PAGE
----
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General Synod digest: Global votes for choosing next Archbishop of Canterbury

15 July 2022
Sam Atkins/Church Times

The Bishop of Dover, the Rt Revd Rose Hudson-Wilkin, contributes to the debate on the motion, which included a proposal for “vacancies in the see of Dover to be considered by the CNC as if it was a diocesan see”

The Bishop of Dover, the Rt Revd Rose Hudson-Wilkin, contributes to the debate on the motion, which included a proposal for “vacancies in the see of D...

CNC for Canterbury

THE General Synod voted on Saturday to reduce the number of members elected by the diocese of Canterbury to the Crown Nominations Commission (CNC) for choosing the next Archbishop of Canterbury, and to increase representation from the Anglican Communion from one member to five.

The balance of representation on the CNC has long been suggested as unreflective of the current nature of the office of Archbishop of Canterbury, whose responsibilities are closely bound with those of the Communion. A background paper presented to the Synod suggested the the position was rooted in the colonial history of England: “The Church of England and the Communion cannot escape asking why a British cleric should always be primus inter pares” (first among equals).

Moving the motion, Dr Jamie Harrison (Durham) welcomed the acceptance of others into the discernment process. Given that the average Anglican was a woman under 40, living in sub-Saharan Africa, the Archbishop of Canterbury had “a particular concern for who she is and where she is. . . The Archbishop remains a central focus for unity,” he said. This had increased over time.

The motion had its detractors during a long debate, which, the chair, Professor Joyce Hill, had warned at the outset, might be “procedurally a little bit complicated”, with issues in the several amendments not easily separated. The actual wording of the requested changes to Standing Orders came on Tuesday, including amendments.

Sam Atkins/Church TimesThe Archbishop of Canterbury

Some, like Luke Appleton (Exeter), felt that the proposals lent credibility on a global level. Canon Bruce Bryant-Scott (Europe) was opposed, fundamentally because “I’m not sure we’ve had a serious Communion-wide consultation. We have not gone deep into the Anglican Communion. . . The ordinary person has not had the opportunity to speak to these issues.” Was this mission creep, he asked. Did it perpetuate a form of colonialism? “Have we politicised the position?”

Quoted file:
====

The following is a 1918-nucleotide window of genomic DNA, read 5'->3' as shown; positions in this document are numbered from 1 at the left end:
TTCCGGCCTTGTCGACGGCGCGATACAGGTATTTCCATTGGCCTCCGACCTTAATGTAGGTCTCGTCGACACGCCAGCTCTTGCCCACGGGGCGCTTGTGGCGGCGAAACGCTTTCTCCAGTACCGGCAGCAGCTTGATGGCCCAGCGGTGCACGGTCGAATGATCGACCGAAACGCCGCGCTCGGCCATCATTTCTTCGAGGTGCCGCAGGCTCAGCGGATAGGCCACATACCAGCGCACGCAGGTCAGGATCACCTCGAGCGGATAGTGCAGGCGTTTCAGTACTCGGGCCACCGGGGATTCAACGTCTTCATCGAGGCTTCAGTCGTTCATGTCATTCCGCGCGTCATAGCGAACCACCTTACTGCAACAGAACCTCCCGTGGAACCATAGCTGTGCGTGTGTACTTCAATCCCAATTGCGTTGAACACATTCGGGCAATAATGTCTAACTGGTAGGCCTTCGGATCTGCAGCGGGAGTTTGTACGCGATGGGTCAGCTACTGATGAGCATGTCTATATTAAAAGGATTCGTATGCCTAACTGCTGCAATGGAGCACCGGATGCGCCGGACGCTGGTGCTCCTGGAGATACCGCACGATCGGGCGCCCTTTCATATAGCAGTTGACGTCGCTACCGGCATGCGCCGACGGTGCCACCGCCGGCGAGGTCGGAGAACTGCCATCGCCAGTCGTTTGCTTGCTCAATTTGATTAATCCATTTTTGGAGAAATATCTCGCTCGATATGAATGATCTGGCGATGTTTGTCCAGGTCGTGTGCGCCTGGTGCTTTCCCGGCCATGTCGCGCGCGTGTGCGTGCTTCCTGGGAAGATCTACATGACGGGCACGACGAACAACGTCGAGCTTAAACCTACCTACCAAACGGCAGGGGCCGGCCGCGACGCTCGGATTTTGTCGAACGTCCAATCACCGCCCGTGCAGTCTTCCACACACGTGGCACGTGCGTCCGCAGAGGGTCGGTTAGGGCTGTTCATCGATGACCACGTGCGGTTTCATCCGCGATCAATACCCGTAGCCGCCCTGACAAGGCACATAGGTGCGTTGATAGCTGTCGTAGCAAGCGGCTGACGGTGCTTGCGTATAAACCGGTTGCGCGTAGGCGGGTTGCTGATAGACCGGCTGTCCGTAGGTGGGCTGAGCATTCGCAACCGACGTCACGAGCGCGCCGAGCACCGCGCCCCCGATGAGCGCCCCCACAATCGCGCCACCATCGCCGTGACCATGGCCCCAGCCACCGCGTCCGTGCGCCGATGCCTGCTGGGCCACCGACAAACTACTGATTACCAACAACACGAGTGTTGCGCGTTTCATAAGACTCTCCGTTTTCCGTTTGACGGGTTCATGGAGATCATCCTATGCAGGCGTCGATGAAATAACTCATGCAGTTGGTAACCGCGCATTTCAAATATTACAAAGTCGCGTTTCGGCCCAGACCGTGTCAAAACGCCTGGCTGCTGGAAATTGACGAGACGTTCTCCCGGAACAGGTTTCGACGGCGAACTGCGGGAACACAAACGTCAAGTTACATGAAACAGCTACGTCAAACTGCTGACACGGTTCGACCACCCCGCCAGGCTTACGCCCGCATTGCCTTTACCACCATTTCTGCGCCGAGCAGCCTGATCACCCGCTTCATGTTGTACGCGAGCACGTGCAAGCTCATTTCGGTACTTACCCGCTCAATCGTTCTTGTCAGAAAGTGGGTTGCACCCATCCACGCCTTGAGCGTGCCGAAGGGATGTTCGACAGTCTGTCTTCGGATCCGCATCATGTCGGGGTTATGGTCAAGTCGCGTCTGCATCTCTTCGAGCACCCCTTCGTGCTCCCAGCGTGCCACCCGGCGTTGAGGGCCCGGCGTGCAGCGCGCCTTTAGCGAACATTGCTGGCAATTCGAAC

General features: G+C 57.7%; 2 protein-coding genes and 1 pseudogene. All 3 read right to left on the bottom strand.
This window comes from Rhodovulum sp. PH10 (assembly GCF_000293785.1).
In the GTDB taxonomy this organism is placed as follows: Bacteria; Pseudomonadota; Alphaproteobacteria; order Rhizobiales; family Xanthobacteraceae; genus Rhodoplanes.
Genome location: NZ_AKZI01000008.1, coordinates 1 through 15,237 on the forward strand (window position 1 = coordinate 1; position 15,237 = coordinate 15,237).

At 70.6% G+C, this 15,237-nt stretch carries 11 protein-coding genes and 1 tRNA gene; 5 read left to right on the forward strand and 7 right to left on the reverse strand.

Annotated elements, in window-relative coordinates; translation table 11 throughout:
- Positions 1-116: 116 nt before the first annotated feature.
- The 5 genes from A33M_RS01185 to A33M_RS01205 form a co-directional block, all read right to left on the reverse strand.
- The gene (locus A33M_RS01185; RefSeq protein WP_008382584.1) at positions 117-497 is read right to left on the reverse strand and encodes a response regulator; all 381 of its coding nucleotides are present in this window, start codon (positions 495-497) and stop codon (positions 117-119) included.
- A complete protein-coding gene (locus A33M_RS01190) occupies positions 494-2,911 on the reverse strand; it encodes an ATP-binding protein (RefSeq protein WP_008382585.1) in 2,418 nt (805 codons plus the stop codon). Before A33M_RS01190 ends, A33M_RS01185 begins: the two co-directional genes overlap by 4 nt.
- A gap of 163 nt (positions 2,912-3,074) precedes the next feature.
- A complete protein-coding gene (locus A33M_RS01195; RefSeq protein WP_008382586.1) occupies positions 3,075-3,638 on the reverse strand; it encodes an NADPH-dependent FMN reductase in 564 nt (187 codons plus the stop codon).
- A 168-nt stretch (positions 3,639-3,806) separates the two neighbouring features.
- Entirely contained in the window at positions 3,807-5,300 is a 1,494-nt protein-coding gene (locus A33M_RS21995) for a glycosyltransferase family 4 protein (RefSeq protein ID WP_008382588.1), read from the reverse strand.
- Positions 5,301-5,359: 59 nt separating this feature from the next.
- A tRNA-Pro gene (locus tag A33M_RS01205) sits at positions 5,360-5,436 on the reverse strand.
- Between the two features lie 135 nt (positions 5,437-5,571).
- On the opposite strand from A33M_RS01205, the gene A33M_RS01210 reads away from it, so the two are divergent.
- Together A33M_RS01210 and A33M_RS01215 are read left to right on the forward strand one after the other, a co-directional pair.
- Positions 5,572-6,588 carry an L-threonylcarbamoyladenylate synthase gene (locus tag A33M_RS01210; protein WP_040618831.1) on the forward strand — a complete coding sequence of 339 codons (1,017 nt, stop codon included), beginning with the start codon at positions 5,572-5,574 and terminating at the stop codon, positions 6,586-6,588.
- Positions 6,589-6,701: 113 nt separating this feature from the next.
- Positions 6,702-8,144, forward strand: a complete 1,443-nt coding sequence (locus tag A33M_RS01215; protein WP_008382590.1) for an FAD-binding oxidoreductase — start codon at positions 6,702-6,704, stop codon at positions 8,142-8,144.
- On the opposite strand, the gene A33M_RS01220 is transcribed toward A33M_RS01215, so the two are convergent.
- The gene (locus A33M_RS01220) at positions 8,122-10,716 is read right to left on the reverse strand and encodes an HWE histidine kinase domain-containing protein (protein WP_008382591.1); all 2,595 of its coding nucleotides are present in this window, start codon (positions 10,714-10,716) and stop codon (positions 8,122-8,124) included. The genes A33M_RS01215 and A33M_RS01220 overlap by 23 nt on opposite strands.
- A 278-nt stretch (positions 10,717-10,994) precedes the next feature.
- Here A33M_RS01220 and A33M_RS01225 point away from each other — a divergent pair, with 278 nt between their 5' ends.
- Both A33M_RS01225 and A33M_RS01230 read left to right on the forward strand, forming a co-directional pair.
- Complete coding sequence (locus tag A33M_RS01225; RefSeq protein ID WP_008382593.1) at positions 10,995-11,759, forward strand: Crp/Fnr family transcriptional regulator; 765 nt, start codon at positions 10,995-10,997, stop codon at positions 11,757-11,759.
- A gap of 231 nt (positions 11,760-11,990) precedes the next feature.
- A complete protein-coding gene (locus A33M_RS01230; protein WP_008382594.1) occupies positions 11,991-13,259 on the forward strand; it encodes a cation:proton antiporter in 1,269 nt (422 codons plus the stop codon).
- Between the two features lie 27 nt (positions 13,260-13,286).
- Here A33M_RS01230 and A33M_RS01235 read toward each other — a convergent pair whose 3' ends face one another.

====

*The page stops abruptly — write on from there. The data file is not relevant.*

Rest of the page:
The Revd Dr Andrew Atherstone (Oxford), however, brought an amendment to replace the number of representatives removed with an equivalent number of members from the wider Church of England. “The Archbishop of Canterbury should be chosen by the Church of England. It is highly complicated to hand this to the Anglican Communion: it is the wrong thing to do,” he said. English Christians needed “to learn to lay down their global ambitions”.

Dr Harrison urged the Synod to resist the amendment. “We have a very deep relationship with the Anglican Communion. Primates have already said how much they support it,” he said. “The signal would be England for the English, which is not a good signal. The wider Church is listening to this debate.”

Canon Rachel Mann (Manchester) found the proposals “a work of humility” — something echoed by the Archbishop of York, who also urged Synod to resist the amendment, calling for “a reality check of where we are in the Anglican Communion”. He applauded the bravery of Canterbury diocese, which had brought the proposal. “It is about humbly inviting the world into the room,” he said. “We need a bit of humility here.”

The Archbishop of the Congo, Dr Titre Ande Georges, reminded the Church of its historical responsibilities as a member of the Communion: “It is not a matter of Mother Church and colonial issues, but what you decide here will affect other Churches,” he said. “Don’t say, ‘We only want to serve our own interests now.’ Why take out the gospel if you don’t take responsibility for carrying it on?”

The amendment was lost.

The motion to reduce the number of representatives from Canterbury was carried in a vote by Houses: Bishops: 27 nem. con., with one recorded abstention; Clergy: 129-30, with ten recorded abstentions; Laity: 118-49, with 11 recorded abstentions.

The debate continued on the proposal to increase to five the number of Anglican Communion representatives. Christina Baron (Bath & Wells) said that the radical impression of the proposals was deceptive. “Let’s think a bit more deeply about this,” she urged. “Does the senior bishop have to be from Kent, or could they be from Brazil or Chile? Let’s have more radical discussion about the whole principle.”